For the last couple of decades I’ve been a notorious collector of tarot decks. I think the main reason for this obsession (besides the obvious prettiness of the cards), is that I couldn’t get them where I grew up. As an aspiring wiccan in the early nineties I read books about the cards, marveled at their mysterious (or not so mysterious) origins, and their complex (or not so complex) symbolism. But there were nowhere to buy them in rural Norway at that time, and internet shopping was still not a thing, so I was left gawking at book pages with no chance of getting an actual deck.
I saw a deck once, at a music festival in Oslo. I was fourteen at the time, on vacation with my family – and had already blown my money on other trinkets and bubble gum. I hovered by the stall that had them on display for hours, aching in my little chest because I couldn’t get my paws on the shiny deck. I knew there was no way my mother would allow me to borrow money for something like that, so I had to leave empty handed.
Twenty-five years later it still hurts.
So… as an adult I’ve happily overcompensated, and is today the proud owner of between 30-40 decks of cards, and that’s not counting the ones I’ve given away. My main reason for buying and keeping such an extensive garden of cards is not primarily to read the future. I know how, of course – have even done it professionally for a little while (which was so not my cup of tea) – but I’m still not convinced, after decades of experience, that they should be used as oracle cards. For inspirational purposes, however, they work like a charm…
There are so many stories in that deck of cards, so many outcomes, so many obstacles. The fascinating (and often excellent) artwork only adds to the experience. I have found inspiration for whole stories working with the cards – they’re like a vitamin shot to the creative system, and I love them for it.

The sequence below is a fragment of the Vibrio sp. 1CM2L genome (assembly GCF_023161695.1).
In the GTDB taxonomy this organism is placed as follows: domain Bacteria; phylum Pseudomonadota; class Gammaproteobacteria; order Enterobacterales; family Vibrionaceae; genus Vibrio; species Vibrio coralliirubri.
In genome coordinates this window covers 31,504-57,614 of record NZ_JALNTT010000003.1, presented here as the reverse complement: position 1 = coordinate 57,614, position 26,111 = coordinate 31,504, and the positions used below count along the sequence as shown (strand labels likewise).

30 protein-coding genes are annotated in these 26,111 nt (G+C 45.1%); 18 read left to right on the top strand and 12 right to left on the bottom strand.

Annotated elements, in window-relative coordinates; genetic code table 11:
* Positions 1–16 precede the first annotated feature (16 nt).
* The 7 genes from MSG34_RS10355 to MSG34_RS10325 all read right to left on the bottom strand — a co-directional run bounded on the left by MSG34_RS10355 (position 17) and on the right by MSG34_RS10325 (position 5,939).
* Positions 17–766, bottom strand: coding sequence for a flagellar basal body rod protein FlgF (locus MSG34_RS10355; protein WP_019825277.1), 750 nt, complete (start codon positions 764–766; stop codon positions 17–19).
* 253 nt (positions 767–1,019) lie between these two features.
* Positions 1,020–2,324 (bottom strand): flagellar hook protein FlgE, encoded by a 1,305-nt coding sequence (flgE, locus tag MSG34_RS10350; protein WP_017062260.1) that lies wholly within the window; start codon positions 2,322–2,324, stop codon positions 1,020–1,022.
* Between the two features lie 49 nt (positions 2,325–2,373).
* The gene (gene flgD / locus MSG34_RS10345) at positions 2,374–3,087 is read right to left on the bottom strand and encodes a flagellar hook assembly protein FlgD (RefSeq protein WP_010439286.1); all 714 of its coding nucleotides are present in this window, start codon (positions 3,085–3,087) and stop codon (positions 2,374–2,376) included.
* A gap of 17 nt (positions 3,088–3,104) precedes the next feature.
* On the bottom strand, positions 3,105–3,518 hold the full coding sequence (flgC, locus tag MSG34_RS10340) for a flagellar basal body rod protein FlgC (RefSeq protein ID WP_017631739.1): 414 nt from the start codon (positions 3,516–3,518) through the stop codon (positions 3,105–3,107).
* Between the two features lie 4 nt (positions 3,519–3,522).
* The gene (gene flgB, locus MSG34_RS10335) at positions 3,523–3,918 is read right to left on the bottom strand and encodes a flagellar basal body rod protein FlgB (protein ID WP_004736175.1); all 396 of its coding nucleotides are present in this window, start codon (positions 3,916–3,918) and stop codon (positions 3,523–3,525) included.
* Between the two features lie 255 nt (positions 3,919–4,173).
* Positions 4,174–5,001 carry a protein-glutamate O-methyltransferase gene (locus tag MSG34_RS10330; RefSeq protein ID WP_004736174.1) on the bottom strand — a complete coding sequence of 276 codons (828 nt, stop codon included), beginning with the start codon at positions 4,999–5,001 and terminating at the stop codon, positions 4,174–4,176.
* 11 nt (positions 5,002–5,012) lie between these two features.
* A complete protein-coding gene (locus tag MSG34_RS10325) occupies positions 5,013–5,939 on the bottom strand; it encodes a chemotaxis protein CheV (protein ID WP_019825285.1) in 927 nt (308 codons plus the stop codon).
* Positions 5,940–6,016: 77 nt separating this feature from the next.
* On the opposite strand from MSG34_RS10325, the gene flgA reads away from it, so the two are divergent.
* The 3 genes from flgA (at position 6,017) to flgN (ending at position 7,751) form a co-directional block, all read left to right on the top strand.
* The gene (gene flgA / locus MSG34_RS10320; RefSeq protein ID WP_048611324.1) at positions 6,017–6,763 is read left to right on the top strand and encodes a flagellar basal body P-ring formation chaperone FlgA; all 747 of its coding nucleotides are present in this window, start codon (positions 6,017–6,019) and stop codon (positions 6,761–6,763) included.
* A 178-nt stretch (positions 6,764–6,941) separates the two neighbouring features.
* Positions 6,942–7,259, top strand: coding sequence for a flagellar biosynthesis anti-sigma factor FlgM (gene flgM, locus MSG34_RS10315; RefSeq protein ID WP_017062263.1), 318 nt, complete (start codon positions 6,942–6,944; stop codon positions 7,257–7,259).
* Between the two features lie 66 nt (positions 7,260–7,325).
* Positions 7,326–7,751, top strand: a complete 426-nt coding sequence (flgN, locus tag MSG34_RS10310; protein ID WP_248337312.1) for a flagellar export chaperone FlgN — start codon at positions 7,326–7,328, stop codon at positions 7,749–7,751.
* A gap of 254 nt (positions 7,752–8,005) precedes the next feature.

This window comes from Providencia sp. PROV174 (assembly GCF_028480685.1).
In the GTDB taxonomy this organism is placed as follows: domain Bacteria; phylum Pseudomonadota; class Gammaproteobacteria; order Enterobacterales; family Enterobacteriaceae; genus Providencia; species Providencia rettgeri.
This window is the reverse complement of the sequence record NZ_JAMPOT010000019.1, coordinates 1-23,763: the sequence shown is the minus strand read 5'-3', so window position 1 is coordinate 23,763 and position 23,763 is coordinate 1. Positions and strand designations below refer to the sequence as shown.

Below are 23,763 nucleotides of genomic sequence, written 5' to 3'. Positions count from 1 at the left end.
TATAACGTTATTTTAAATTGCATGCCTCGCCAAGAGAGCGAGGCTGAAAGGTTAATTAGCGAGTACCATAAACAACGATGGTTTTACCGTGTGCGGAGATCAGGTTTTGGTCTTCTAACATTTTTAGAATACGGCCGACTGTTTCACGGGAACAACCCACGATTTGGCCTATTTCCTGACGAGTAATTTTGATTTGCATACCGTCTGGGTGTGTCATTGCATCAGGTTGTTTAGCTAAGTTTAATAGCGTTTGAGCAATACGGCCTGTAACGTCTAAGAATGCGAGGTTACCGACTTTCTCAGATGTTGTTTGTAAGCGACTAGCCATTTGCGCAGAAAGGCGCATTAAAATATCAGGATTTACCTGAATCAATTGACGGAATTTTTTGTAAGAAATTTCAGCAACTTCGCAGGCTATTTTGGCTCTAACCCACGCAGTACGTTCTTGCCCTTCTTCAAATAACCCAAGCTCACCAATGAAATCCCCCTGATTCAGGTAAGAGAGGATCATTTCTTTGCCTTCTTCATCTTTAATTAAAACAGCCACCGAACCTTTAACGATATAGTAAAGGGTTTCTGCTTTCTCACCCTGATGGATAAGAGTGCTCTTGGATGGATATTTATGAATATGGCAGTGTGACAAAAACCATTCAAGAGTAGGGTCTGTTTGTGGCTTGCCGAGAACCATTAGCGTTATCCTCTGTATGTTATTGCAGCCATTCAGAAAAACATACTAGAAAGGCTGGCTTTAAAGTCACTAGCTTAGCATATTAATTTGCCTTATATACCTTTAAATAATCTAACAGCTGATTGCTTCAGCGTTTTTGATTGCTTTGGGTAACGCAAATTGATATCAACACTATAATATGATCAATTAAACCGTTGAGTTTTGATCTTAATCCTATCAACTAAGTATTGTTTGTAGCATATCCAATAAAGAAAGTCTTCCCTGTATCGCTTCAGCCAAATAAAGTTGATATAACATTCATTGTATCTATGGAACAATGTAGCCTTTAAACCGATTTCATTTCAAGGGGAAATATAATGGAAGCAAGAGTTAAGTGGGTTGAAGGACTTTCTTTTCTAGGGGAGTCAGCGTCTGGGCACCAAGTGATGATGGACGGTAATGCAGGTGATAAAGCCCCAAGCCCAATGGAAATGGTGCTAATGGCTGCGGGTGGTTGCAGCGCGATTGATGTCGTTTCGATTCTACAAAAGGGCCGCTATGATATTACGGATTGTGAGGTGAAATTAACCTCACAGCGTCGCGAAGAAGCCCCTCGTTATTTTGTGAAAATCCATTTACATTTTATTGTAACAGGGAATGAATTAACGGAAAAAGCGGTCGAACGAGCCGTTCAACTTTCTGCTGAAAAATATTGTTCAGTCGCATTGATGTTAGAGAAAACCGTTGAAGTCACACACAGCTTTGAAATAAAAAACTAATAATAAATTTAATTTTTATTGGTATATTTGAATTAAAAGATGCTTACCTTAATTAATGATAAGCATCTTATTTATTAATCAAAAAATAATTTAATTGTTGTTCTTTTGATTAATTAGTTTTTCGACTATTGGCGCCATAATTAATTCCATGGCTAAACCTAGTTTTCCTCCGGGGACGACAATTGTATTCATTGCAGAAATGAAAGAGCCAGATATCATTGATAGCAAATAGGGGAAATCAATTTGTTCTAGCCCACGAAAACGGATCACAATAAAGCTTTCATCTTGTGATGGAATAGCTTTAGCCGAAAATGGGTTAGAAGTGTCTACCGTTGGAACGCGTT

Some works better than others, however, and here’s my favorite tarot decks (in no particular order):
This has been my #1 deck for some years now, and the ink has faded somewhat from mine. The deck is atmospheric and perfect for a lover of dark fiction. It is is rife with disturbing Victorian images, literary nods and beautiful monsters. For those of us who prefer to see the world through darker glasses.
Another gem from Baba Studio. The Alice Tarot deck is gorgeous and whimsy. Not only does it provide inspiration, but is also celebrating an immortal work of fantastic fiction – which is a treat in itself. The colorful cards are an antidote to the gloominess of the Bohemian Gothic deck, though I’m not sure if the world of Alice is to be preferred. Darkness lurks in the rabbit hole too. It’s fascinating to see how the scenes in the Alice books are reinterpreted in the tarot system.
3) The New Orleans Voodoo Tarot by Louis Martinié and Sallie Ann Glassman
I first saw this deck in a store window when I was 19 and had just moved to the big city. A few years later I bought it, and was instantly mesmerized. it’s not just the deck itself, but the comprehensive book that comes with it, which for me acted as an introduction to a complex religion I knew nothing about (despite being passionate about myths and religions). Due to poor cardboard quality, I’m now steadily wearing out my second deck – with an ambition to buy a third.
4) The Fairy Ring Oracle by Paul Mason
This deck is not really a tarot deck and neither is the artwork my favorite, but it’s earned its place on the list by its unshakable inability to ever predict something good. Whatever your purpose to take out the deck, no matter your questions or circumstances, rest assured this deck will always tell you what will go wrong. I haven’t once seen this deck predict anything good. The accompanying book does have some gems though, I found at least five fairies I’d never heard of before (all ominous, of course).
5) The Haindl Tarot by Hermann Haindl
This eerie deck was my #1 for years when I was in my twenties. It was also the first deck I bought out of love. The dreamy quality of the images taught me to use the cards for something other than divination for the first time, working as triggers for the imagination. It’s still a fascinating deck, if a little outdated.
6) The Llewellyn Tarot by Anna-Marie Ferguson
Like with the New Orleans Voodoo Tarot the greatest charm of this deck is in the writing. The book that comes with is a treasure trove of Celtic legends and myths. I read right through it once I got it, and was very much the wiser when I was done.
7) The Faeries’ Oracle by Brian Froud
I am no fan of oracle cards. I often find them cheap and full of dolphins and unicorns. I also don’t see why one has to make up new oracles when the old ones works just fine (it just takes a little work to learn to know them – and therein, of course, lies the challenge…). The Faerie’s Oracle is my one exception, and it’s all because of the art, of course. These fairies are nothing like Tinkerbell, they are strange and different and… just lovely.